Regarding disclosing things to employers or agencies (is that a temping agency by the way? some recruitment agencies just try to link you up with an employer directly), I think the fact you’re in the divorce process will probably come out organically anyway – they’ll ask what’s prompting your decision to seek employment, and that gives you a good talking point (you can gloss it up a bit with “looking to re-establish your independence” or similarly slightly cringy phrase that implies drive and determination). I don’t think there’s an obligation to warn them explicitly of needing time off for court dates – most employers are people too and they know that life sometimes happens. Plus some places have flexible working hours and are very liberal about taking time off during the day as long as you make up the hours. Try not to worry about these things until you need to 🙂 (easier said than done, I know!)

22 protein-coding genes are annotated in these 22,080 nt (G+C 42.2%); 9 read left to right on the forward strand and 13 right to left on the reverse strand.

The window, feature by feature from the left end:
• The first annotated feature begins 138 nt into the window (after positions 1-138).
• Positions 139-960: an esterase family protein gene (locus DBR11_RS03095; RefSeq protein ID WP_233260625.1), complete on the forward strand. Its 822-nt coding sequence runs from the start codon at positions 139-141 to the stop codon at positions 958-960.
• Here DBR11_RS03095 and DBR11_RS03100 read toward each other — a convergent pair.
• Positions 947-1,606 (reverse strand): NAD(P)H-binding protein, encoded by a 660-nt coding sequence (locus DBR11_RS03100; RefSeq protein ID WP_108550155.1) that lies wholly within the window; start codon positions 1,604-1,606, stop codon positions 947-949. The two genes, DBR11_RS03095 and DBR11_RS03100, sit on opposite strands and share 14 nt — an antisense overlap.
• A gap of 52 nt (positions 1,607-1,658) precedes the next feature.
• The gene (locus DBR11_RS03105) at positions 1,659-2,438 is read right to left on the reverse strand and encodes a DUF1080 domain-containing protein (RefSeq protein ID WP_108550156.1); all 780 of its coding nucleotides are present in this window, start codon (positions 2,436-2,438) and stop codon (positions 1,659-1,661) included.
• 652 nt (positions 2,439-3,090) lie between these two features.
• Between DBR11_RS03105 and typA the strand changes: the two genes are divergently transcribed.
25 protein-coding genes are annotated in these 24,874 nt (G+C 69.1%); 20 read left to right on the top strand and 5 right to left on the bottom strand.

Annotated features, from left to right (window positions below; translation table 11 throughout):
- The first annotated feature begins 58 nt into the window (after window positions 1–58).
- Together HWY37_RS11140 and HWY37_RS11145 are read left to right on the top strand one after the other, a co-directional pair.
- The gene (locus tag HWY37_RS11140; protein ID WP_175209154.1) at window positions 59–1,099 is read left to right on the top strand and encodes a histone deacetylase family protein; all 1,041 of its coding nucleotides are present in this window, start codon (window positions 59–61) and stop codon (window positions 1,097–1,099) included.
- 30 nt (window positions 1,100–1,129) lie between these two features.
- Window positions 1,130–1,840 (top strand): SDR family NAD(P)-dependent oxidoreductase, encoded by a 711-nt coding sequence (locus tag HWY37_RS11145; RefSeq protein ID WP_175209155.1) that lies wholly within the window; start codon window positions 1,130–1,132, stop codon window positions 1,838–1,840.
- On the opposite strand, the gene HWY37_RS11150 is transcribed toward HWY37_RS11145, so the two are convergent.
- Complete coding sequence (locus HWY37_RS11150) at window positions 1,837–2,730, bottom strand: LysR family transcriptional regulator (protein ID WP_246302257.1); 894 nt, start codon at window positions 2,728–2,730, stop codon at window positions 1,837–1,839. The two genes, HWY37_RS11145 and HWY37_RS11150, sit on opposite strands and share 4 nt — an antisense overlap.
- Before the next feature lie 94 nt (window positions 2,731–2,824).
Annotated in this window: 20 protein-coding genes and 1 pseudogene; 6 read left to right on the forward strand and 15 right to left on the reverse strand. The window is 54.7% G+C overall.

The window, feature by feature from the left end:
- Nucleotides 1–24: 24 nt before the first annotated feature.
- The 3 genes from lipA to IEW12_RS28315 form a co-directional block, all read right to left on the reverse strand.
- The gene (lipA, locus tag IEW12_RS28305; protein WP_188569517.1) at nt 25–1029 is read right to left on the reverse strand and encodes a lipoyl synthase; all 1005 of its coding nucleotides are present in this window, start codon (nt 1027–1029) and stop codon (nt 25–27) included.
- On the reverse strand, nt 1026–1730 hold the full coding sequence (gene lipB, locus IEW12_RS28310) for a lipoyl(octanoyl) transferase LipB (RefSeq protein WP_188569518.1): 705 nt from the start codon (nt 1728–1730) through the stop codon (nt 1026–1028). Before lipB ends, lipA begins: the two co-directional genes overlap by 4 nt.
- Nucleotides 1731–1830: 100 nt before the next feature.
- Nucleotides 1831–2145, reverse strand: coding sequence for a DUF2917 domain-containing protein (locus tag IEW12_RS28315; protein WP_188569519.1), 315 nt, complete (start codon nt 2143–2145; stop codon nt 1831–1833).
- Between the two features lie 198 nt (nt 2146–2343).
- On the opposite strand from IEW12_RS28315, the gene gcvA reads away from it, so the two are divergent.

Liked by 1 person

    1. I did end up disclosing, and I think it was the best choice, honestly, because the young woman’s mother had gone through a divorce and her father had behaved like a dick, so I think it actually made her more sympathetic to me.

      Also – great news – I SHOULD HAVE A LAWYER. One of my top choices from the vetting I did unexpectedly offered me a lower than usual retainer + the option of a payment plan, and I meet with her Tuesday.

      Re: alimony – Indiana changed the rules for alimony in a way that is definitely not likely to favor me. I’ll discuss it further with my lawyer, of course, but it’s not something I can count on getting.

      Liked by 1 person